This summer, I interned at IU Southeast as a library instruction assistant with my personal role model and superstar librarian Maria Accardi. I saw a lot of myself in Maria and what I strive to be. She cares fiercely for the souls of her students, but also for herself.
Recently, Maria’s scholarship has diverted slightly from feminist pedagogy and library instruction to include library burnout. She even has a blog dedicated to sharing other librarian’s stories. I had the opportunity to attend the KLA-LIRT conference at the University of Louisville, where I heard Maria speak about her personal experience with burnout. In her keynote speech, she talks openly and honestly about the feeling of exhaustion and cynicism that comes from library work, especially when the professional privileges the personal.
She also suggests ways of preventing and combating burnout–pulling out the weeds as she illustrated with bountiful garden metaphors. Here are my takeaways:
- Say no to things that don’t nourish your roots.
This is a big one for a lot of us, I think. As librarians-in-training, we are conditioned to accommodate and please, to be proactive. At least for me, I feel like I can’t say no to opportunities that could get me a job down the road. But cancelling a meeting or turning down a program isn’t going to ruin me.
2. Reject a false balance of work and home life.
The line between work and home life is especially blurred for students who have little consistent off-time. We don’t walk out of the library at 5 o’clock on Friday, we’re here all the time. Prioritize your personal life and well-being. Create boundaries and take time for yourself. Practice self-care. When looking for a job, find a culture and administration that supports this as well.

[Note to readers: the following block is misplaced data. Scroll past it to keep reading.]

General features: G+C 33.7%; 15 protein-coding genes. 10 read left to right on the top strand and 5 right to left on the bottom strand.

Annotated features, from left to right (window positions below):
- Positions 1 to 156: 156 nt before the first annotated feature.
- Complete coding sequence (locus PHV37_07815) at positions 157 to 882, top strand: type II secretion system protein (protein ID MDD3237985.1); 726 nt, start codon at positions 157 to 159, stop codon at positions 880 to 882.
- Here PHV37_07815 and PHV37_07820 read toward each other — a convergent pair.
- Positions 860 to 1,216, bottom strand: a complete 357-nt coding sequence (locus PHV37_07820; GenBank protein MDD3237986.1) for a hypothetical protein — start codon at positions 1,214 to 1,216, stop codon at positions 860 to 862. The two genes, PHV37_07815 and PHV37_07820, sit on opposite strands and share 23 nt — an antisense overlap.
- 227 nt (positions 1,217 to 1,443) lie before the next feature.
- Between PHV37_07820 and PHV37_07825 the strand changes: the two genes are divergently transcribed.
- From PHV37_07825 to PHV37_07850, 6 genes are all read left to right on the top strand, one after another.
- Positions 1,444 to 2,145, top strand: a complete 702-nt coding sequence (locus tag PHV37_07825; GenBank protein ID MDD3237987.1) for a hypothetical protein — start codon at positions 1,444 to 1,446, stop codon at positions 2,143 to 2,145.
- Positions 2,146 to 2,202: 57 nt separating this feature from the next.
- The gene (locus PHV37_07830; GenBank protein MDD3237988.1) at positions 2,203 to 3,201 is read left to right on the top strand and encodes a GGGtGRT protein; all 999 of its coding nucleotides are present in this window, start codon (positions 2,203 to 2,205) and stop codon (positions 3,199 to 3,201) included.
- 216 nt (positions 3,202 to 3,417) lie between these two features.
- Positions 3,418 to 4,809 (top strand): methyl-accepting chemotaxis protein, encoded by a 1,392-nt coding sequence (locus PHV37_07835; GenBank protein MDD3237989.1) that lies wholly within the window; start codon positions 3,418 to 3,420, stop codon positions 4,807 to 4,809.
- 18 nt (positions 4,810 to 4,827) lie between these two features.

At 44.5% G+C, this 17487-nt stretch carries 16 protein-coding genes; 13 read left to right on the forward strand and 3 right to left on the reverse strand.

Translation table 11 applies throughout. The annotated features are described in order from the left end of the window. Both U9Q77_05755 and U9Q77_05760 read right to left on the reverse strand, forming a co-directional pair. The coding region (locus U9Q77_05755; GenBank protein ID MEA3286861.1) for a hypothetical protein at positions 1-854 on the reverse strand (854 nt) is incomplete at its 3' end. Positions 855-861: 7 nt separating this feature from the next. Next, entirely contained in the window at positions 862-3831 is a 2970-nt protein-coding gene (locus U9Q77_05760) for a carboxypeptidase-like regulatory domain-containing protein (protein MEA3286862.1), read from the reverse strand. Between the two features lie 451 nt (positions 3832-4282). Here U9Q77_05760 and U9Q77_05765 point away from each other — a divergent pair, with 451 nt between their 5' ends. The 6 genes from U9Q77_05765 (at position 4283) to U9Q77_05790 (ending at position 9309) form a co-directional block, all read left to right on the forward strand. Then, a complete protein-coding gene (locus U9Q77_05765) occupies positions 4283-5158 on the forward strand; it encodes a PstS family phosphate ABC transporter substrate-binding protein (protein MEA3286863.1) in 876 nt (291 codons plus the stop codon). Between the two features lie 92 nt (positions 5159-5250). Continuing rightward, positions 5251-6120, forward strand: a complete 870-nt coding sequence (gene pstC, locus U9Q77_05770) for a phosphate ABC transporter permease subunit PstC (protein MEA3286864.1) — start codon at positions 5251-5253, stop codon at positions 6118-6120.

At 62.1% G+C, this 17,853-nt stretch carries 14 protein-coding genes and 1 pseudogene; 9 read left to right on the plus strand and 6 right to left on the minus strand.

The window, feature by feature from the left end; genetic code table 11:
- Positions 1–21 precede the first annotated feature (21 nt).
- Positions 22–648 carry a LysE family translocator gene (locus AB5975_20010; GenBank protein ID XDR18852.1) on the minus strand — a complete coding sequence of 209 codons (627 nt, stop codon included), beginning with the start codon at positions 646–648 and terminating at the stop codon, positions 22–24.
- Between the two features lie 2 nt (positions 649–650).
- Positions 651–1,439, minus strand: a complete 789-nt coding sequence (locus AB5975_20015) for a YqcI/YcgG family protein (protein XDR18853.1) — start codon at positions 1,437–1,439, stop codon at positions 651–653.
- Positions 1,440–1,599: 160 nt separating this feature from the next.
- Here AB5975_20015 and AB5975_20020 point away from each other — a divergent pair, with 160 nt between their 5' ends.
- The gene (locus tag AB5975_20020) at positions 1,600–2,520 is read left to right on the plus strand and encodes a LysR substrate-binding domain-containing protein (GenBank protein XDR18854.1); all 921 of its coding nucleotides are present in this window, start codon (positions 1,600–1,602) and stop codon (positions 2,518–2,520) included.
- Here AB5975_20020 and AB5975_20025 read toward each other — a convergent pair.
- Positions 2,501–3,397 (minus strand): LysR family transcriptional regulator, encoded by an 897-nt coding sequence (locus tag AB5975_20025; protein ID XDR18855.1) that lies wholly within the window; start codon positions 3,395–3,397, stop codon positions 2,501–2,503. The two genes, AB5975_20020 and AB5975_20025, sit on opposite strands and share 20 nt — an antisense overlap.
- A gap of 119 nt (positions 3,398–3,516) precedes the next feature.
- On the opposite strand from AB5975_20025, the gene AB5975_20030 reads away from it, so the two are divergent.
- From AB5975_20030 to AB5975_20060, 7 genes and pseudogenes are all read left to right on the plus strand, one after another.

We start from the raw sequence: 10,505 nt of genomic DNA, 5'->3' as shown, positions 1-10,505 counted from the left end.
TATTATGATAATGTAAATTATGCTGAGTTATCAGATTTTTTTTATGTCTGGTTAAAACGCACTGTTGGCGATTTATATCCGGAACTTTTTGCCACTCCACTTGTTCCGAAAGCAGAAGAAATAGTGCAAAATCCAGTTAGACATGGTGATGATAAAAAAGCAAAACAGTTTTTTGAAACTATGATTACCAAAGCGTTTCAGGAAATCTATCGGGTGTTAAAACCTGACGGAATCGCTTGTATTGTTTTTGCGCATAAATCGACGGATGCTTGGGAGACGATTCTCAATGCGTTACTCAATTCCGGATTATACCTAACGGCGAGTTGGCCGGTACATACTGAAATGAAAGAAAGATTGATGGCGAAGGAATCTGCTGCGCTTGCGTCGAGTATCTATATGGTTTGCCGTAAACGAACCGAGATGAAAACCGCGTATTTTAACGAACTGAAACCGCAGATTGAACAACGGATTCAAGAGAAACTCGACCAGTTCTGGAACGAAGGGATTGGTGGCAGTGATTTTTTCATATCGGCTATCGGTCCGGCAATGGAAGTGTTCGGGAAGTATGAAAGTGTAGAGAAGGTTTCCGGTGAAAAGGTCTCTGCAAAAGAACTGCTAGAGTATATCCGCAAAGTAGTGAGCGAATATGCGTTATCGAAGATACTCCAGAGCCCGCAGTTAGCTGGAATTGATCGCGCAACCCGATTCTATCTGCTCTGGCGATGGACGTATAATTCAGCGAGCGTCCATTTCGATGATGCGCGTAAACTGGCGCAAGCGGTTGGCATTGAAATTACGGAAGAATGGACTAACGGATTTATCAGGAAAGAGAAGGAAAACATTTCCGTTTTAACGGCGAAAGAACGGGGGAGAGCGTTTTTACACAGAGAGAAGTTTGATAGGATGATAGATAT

3. Find a cause you’re passionate about.
For Maria, it’s empowering students in the classroom and approaching her work through intersectional feminism. I’m still searching for my exact calling, but I’ve been invigorated by feminist pedagogy and critical theories.
These things have been especially hard to practice with my current schedule, but I plan to cut back as much as I can next semester. I won’t admit to failure yet, but I will admit to self-inflicted burnout. A big part of my ILS education has been learning about myself and what I really want in life. Maybe I’ll go straight into a library job next year, or maybe I’ll take some time to explore other interests. Be wary of burning out too soon. We have our whole lives and (separate) library careers ahead of us.
Accardi, Maria. “From Cynicism to Empowerment: How Instruction Librarians Can Resist Burnout.” Kentucky Library Association Roundtable Retreat, 15 July 2016, Ekstrom Library, University of Louisville, Louisville, KY. Keynote address.
Maslach, Christina and Susan E. Jackson. “The Measurement of Experienced Burnout.” Journal of Occupational Behavior, vol. 2, 1981, pp. 99-113.
Reference and User Services Association. “Guidelines for Behavioral Performance of Reference and Information Service Providers.” Retrieved from http://www.ala.org/rusa/resources/guidelines/guidelinesbehavioral